East Nashville


East Nashville lies across the Cumberland River from downtown – a bohemian enclave for artists, musicians and – more lately – upwardly mobile professionals who are soaking up its hipster lifestyle. The community emanates from Five Points – the intersection of Woodland Street, Clearview Avenue and North 11th Street – and pours out to the east. An eclectic mix of businesses, splashes of neon bright colors, line the main boulevards and side streets.“When I opened my store on Forrest Avenue (in 1999), there was nothing here,” marvels Trisha Brantley, 47, the owner of Hip Zipper, the first vintage store to open in East Nashville. “It’s as if someone put a nuclear-sized drop of Miracle Grow on us and we haven’t stopped growing.”Like downtown Nashville, East Nashville has boomed in the last decade, although outwardly so more than straight up. People live in the sub-hoods of East End, Edgefield, Lockland Springs, Greenwood and Inglewood – anything within the 37206-37216 zip codes – streets that ooze with coolness. It’s an area buzzing day and night with restaurants and cafés tucked into former gas stations and tool dye shots, along with microbreweries, pizza joints and vintage clothing shops. Perhaps no other Nashville neighborhood better represents the dramatic growth and change of the city.One of the defining aspects of that growth was a cataclysmic event that gave residents and developers the opportunity – for better or worse – to buy or rebuild properties. The tornadoes of 1998 that came through changed everything. I personally feel it’s what got the ball rolling residentially,” says Brantley.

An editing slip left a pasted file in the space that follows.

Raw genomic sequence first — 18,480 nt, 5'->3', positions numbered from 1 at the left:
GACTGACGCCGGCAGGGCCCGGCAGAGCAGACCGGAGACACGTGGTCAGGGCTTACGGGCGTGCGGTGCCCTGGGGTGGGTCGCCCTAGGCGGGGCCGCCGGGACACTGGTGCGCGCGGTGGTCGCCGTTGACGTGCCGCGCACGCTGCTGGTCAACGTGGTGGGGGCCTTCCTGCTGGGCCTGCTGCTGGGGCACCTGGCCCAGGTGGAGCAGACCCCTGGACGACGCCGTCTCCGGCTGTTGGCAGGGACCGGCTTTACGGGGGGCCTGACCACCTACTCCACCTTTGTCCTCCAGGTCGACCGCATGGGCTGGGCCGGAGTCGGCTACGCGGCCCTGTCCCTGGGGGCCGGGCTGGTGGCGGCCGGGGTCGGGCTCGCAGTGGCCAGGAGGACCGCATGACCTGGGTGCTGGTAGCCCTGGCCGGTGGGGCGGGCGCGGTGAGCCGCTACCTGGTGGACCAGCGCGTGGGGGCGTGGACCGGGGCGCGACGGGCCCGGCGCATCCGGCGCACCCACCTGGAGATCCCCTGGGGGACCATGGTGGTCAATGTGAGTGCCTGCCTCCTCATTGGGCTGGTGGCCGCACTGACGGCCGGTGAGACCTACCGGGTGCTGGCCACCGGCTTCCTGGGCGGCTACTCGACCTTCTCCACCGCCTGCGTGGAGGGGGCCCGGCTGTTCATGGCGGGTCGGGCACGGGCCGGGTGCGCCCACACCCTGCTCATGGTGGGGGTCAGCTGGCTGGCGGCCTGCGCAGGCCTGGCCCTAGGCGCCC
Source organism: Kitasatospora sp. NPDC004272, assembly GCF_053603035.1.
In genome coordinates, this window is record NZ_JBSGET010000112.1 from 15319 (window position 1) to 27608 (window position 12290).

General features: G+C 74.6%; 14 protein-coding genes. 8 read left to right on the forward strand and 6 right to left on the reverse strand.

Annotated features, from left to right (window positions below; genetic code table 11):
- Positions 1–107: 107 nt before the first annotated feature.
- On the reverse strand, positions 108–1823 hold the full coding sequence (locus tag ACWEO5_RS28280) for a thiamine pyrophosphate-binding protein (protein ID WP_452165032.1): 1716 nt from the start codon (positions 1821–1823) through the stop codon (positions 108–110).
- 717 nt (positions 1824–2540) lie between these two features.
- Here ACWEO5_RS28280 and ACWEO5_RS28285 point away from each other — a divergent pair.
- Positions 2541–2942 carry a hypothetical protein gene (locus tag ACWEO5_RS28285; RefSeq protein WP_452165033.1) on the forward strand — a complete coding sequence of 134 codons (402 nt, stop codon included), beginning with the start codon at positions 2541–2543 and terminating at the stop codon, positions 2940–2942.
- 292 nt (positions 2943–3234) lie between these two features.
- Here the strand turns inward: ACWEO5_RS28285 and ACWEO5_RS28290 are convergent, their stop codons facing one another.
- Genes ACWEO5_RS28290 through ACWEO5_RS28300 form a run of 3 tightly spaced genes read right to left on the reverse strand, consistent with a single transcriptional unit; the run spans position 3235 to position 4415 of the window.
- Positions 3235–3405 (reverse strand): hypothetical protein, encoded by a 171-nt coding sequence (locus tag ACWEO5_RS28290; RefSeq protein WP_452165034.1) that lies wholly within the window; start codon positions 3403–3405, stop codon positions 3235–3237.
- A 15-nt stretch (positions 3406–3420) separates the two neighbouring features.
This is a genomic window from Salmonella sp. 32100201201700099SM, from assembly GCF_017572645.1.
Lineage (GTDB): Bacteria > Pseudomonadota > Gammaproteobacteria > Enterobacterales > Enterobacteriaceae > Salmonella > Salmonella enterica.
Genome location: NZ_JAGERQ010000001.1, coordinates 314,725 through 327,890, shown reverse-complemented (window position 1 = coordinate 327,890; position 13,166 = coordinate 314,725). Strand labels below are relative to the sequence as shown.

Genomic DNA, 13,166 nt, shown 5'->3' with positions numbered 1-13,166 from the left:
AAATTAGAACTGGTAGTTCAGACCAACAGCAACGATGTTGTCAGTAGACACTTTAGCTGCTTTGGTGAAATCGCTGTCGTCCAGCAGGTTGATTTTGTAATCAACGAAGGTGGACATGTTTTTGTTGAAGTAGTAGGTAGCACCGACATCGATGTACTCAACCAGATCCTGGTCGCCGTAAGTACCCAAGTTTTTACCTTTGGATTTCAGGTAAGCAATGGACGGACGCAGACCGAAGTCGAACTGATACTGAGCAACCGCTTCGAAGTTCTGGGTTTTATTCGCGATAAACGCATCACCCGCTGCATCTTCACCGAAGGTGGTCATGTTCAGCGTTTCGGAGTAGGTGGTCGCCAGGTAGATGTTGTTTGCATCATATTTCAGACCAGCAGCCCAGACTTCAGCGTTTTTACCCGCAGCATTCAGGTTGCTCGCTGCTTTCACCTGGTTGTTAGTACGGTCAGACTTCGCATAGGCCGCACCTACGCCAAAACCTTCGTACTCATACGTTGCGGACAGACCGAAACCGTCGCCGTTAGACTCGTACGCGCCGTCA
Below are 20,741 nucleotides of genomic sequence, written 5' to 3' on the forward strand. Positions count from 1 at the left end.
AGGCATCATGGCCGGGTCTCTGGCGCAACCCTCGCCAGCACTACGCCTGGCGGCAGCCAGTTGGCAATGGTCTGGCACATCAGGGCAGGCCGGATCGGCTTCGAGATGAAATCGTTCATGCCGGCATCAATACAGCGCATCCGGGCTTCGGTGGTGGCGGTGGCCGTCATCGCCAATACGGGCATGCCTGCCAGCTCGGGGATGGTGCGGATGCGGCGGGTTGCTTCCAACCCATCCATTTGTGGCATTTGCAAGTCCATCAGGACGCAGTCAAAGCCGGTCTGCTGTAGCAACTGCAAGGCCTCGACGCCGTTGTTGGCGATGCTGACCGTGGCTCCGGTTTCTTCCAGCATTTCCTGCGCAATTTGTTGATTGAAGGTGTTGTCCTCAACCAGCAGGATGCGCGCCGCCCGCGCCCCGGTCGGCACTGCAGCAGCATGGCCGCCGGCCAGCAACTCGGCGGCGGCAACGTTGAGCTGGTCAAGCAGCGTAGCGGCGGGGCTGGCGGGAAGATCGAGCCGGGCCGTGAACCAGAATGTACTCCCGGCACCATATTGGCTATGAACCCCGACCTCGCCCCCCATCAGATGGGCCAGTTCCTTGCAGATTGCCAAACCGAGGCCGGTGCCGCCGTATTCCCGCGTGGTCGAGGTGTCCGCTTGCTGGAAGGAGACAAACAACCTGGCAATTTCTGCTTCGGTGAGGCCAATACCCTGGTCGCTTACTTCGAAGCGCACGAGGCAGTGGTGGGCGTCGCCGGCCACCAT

“When I moved here 20 years ago, Sobro (downtown) was the neighborhood to be,” says Andy Mumma who owns Barista Parlor on Gallatin Avenue in what was formerly George’s Transmission Shop. 

“As everyone got priced out, they began looking to East Nashville. It was affordable and edgy with beautiful Victorians and bungalows, a great place for young artists and musicians to live and work in home studios.

“The architecture creates a great vibe in which to both live and work,” Mumma says. Another drawing card is the bike-friendly, walkability of the neighborhoods and the close proximity to downtown, Brantley adds. “People can walk or bike to so many shops and restaurants. And it’s relatively safe. There’s a real sense of being able to commute without having to get in your car.”

With explosive growth, of course, comes the downside of any growing community: rising house prices, traffic congestion, a lack of street parking and a slow erosion of the culturally diverse character of the community as those who can no longer afford the rising rents move on. What began with an influx of unpretentious, pioneering twenty-something artists and musicians has given way, over the last eight years, to more affluent local residents, says Brantley. Homes prices have nearly tripled. There are still deals to be found in East Nashville for those willing to search for them, says Mumma.

“There is nothing super fancy about East Nashville,” he adds. “It’s got an old and classic feel that will always be here.”